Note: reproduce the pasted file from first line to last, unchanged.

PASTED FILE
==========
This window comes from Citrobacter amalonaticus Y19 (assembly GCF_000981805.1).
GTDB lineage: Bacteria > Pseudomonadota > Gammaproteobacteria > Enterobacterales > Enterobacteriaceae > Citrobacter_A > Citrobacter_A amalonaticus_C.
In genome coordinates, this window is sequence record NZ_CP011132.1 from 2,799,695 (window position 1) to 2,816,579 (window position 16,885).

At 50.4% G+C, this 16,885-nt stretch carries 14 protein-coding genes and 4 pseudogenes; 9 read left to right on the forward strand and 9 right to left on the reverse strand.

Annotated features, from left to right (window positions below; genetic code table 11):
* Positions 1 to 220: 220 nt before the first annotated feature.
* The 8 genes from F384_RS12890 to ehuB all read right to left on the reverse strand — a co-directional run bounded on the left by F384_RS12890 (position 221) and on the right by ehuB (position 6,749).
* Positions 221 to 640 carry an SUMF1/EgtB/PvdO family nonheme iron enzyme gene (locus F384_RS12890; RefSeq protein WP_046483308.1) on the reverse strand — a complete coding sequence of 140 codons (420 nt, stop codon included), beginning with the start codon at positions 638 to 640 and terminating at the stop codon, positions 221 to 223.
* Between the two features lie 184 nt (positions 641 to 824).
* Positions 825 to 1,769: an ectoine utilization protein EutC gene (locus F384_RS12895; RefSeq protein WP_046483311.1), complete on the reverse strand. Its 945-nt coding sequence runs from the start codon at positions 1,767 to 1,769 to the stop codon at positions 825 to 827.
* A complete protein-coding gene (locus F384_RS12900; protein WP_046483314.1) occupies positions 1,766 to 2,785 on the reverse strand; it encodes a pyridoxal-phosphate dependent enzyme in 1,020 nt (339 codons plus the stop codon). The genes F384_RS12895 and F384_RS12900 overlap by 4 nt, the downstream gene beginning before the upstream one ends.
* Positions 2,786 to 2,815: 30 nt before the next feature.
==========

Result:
This window comes from Citrobacter amalonaticus Y19 (assembly GCF_000981805.1).
GTDB lineage: Bacteria > Pseudomonadota > Gammaproteobacteria > Enterobacterales > Enterobacteriaceae > Citrobacter_A > Citrobacter_A amalonaticus_C.
In genome coordinates, this window is sequence record NZ_CP011132.1 from 2,799,695 (window position 1) to 2,816,579 (window position 16,885).

At 50.4% G+C, this 16,885-nt stretch carries 14 protein-coding genes and 4 pseudogenes; 9 read left to right on the forward strand and 9 right to left on the reverse strand.

Annotated features, from left to right (window positions below; genetic code table 11):
* Positions 1 to 220: 220 nt before the first annotated feature.
* The 8 genes from F384_RS12890 to ehuB all read right to left on the reverse strand — a co-directional run bounded on the left by F384_RS12890 (position 221) and on the right by ehuB (position 6,749).
* Positions 221 to 640 carry an SUMF1/EgtB/PvdO family nonheme iron enzyme gene (locus F384_RS12890; RefSeq protein WP_046483308.1) on the reverse strand — a complete coding sequence of 140 codons (420 nt, stop codon included), beginning with the start codon at positions 638 to 640 and terminating at the stop codon, positions 221 to 223.
* Between the two features lie 184 nt (positions 641 to 824).
* Positions 825 to 1,769: an ectoine utilization protein EutC gene (locus F384_RS12895; RefSeq protein WP_046483311.1), complete on the reverse strand. Its 945-nt coding sequence runs from the start codon at positions 1,767 to 1,769 to the stop codon at positions 825 to 827.
* A complete protein-coding gene (locus F384_RS12900; protein WP_046483314.1) occupies positions 1,766 to 2,785 on the reverse strand; it encodes a pyridoxal-phosphate dependent enzyme in 1,020 nt (339 codons plus the stop codon). The genes F384_RS12895 and F384_RS12900 overlap by 4 nt, the downstream gene beginning before the upstream one ends.
* Positions 2,786 to 2,815: 30 nt before the next feature.